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One True Hero review for Nintendo Switch, PC, PS4, Xbox One


Platform: Switch
Also on: PC, Xbox One, PS4
Publisher: No Gravity Games
Developer: Rat Cliff Games
Medium: Digital
Players: 1
Online: No
ESRB: E10+

One True Hero manages to feel both very modern and very retro at the same time.

On the one hand, it feels very much like a 3D platformer from a few decades ago. You run around collecting gems, you hack and slash your way through enemies, and you do it all dressed like your standard fantasy hero. There’s really nothing in One True Hero that we haven’t seen countless times before.

On the other hand, however, it has some commentary here and there to show it knows how tired a lot of these tropes are. There are one-liners about how the game is borrowing from Zelda from the villagers you encounter, plus a narrator who interjects a bit of humour into the proceedings at regular intervals.

Of course, that raises the question: if you’re doing the same thing that’s been done a million times before, does it matter if you show some self-awareness while doing it? Personally, I don’t think it does – being slavishly devoted to a formula is the same whether you’re doing it knowingly or not. Just because One True Hero throws in a few jokes about it doesn’t make it any more original.

The game’s real problem, though, is that it’s not very well-made. There are bugs all over the place, with items popping in and out of existence, cameras going through scenery, slowdowns, freezes, and all the other annoyances you’d expect from a game that seems half-baked.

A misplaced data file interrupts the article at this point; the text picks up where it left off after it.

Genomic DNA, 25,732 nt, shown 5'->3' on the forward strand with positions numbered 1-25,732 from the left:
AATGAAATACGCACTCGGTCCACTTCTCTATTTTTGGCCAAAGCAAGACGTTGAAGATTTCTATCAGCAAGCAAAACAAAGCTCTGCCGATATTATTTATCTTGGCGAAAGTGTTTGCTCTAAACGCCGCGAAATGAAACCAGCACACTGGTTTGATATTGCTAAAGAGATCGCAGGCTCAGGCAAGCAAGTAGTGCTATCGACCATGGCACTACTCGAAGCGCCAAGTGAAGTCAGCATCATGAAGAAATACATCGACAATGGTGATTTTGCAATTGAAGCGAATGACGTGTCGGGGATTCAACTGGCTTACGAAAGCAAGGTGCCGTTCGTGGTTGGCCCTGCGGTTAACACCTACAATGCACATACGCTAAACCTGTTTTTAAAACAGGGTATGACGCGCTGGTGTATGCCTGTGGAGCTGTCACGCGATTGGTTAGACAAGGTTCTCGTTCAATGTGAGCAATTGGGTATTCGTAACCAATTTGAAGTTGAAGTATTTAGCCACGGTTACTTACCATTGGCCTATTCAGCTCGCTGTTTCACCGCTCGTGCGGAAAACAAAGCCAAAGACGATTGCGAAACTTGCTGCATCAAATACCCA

On top of that, even when it functions, it’s not very fun. The combat is pretty basic, and you’ll spend lots of time button-mashing to kill the enemies that occasionally swarm you. There’s also platforming, but the combination of sluggish controls and a camera that can’t decide if it’s fixed or moveable make that whole aspect of the game a never-ending chore.

What you’re left with, then, is a mediocre game full of clichés and bugs. Everything in One True Hero has been done before – and much, much better – and you’d be wise to play one of the games it’s borrowing instead.

No Gravity Games provided us with a One True Hero Switch code for review purposes.

Grade: C-